All above us is the touching of strangers & parrots

Illustration by Kristina Closs

This gorgeous poem by Aracelis Girmay was published a decade ago and yet feels so eerily right for this time of immense loss of life and of touching this world full of fleeting things.

“Elegy”

What to do with this knowledge
that our living is not guaranteed?

Perhaps one day you touch the young branch
of something beautiful. & it grows & grows
despite your birthdays & the death certificate,
& it one day shades the heads of something beautiful
or makes itself useful to the nest. Walk out
of your house, then, believing in this.
Nothing else matters.

All above us is the touching
of strangers & parrots,
some of them human,
some of them not human.

Listen to me. I am telling you
a true thing. This is the only kingdom.
The kingdom of touching;
the touches of the disappearing, things.

_

From Kingdom Animalia

what planet in the widow’s hand?

Today I give you just one of the searing poems from The Silence that Remains by Palestinian poet, novelist, and journalist Ghassan Zaqtan (1954-), translated by Palestinian-American poet and physician Fady Joudah (1971-).

ghassanres

“That Life”

I’m going to see how they died
I’m going toward that wreckage
going to see them there
tranquil on the hill of engagement

Dear Wednesday’s narcissus, what time is it
what death is it
what planet in the widow’s hand
five or three?

Her dress was blooming
              we were
neglected flowers on her dress

Dear women’s thresholds, how much is a lifetime
what time is a river
how many daggers in the blood
of the whirling storm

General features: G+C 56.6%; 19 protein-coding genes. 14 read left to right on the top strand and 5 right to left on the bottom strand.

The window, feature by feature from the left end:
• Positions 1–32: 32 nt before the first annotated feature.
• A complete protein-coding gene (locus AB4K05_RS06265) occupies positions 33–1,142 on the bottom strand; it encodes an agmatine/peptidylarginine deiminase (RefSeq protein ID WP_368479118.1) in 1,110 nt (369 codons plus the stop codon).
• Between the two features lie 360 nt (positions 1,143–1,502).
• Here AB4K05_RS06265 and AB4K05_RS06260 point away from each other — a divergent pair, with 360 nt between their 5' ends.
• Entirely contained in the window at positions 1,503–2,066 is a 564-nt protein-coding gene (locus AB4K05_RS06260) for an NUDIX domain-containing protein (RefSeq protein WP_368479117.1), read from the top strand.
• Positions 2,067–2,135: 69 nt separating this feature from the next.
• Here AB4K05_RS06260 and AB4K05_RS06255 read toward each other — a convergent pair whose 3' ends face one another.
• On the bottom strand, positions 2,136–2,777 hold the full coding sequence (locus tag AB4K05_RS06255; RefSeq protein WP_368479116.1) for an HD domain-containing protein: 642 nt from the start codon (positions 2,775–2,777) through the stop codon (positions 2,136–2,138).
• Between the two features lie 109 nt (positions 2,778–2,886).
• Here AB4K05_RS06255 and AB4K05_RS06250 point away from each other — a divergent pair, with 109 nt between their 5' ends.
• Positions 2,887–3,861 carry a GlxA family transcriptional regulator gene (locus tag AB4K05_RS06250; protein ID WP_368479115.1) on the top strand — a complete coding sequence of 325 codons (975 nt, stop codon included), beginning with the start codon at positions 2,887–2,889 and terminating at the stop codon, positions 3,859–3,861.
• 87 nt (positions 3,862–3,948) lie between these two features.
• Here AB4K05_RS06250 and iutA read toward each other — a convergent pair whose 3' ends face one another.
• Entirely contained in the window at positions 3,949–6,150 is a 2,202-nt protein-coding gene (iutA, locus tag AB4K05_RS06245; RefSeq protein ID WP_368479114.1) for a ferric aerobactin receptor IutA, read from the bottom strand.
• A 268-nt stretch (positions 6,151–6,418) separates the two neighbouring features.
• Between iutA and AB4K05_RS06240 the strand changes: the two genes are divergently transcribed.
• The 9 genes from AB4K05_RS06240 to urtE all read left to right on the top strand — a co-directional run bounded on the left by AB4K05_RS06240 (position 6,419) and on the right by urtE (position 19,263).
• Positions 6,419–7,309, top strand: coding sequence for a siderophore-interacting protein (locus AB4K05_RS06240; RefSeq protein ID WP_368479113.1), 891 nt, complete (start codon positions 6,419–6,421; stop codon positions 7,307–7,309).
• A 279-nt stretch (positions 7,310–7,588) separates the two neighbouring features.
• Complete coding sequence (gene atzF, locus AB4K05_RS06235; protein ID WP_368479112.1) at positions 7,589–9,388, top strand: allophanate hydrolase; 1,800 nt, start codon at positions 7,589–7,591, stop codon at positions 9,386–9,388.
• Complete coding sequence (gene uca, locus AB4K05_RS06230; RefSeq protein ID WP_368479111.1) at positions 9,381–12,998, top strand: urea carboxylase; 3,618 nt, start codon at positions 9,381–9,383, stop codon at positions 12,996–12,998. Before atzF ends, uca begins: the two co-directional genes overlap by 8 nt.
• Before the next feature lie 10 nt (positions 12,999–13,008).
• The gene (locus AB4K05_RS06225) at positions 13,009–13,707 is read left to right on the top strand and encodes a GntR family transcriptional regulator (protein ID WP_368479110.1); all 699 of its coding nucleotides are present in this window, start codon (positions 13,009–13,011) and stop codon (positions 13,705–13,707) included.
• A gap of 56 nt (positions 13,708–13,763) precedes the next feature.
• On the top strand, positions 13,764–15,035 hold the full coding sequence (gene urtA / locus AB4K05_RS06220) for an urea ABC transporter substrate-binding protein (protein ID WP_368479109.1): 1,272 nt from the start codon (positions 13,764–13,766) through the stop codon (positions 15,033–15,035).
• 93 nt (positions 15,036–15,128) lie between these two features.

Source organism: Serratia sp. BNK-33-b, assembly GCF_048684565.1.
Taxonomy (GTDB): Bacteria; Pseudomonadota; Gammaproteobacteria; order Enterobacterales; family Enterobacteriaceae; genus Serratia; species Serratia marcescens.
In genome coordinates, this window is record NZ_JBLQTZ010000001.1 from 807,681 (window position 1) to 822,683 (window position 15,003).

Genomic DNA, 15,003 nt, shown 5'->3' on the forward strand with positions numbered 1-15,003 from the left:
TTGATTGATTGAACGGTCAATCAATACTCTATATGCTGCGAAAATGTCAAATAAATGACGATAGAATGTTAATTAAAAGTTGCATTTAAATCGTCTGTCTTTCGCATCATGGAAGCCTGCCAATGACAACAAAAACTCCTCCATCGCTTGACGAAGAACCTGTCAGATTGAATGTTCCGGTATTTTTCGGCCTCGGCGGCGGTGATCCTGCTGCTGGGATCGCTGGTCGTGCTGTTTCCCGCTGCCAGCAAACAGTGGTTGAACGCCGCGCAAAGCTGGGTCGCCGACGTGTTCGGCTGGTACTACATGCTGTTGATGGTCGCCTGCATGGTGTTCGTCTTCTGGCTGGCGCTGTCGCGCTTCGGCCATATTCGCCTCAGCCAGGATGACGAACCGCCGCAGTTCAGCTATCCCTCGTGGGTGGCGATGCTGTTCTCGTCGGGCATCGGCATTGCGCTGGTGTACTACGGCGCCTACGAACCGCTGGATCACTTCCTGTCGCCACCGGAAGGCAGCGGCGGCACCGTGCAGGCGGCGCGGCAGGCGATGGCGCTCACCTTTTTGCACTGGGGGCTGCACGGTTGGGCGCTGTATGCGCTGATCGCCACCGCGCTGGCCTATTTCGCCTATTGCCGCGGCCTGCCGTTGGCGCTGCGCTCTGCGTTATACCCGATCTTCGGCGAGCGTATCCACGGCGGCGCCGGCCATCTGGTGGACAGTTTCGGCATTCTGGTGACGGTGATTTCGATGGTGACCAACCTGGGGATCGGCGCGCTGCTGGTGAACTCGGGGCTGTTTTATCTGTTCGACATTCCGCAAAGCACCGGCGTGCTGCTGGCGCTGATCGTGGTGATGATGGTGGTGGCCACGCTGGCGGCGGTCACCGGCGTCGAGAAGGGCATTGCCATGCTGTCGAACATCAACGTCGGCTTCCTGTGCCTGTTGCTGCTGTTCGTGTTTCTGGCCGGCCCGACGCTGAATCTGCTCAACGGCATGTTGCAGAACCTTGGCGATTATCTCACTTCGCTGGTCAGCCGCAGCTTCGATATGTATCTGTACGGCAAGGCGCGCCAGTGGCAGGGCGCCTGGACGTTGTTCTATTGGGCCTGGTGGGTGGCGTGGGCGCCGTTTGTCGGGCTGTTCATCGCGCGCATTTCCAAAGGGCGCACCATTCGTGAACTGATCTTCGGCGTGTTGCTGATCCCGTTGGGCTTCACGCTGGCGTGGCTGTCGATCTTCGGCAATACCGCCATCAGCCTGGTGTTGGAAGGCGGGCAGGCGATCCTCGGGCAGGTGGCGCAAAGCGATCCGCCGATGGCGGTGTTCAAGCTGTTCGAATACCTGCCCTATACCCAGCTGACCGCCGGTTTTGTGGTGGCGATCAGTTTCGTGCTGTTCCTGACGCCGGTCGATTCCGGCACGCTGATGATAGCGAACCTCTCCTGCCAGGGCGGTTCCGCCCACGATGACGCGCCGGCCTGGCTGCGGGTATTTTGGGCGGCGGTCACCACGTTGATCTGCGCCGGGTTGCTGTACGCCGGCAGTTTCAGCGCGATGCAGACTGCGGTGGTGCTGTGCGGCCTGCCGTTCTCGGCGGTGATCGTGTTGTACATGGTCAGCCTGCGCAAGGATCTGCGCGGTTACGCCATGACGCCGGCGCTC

five or three?

We let the city play
and rolled our widespread shrouds shut

I’m going to see how they died
I’m going toward that wreckage
going to see their death
hills of the north
wind-rise of the south
I’m going to call them by their names

There’s a room inside myself I’ve never seen

I’m alway so grateful for poetry recommendations–and one of the best I got last year was to read¬†Laura Kasischke (thanks, Anthony!). I’m still digesting her newest poetry collection, Infinitesimals, which is threaded with grief and perfectly haunting images.

081217_laura_kasischke

“Room”

There’s a room inside myself
I’ve never seen.
There’s

a bed there, and
on a nightstand, photographs
in frames. But

whose faces?

A violet
vase on a vanity: I’ve

held it in my hands. Tearful
apology
. And

under my bed
in narrow boxes?
And if I open the desk
drawer, or
the dresser?

Well, just
the usual soft
folded things.
Silky
rectangles.
Knitted
squares.
A glove.
A stocking.

A loss, eternally.
And a window
(I’m sure of this)
that looks
out onto the green.
An apple tree.

And, beneath the tree, my
grandmother
in a housedress
in a lounge chair, sipping
a cool drink, not

even wondering
where she went or
where,
all these years,
she’s been.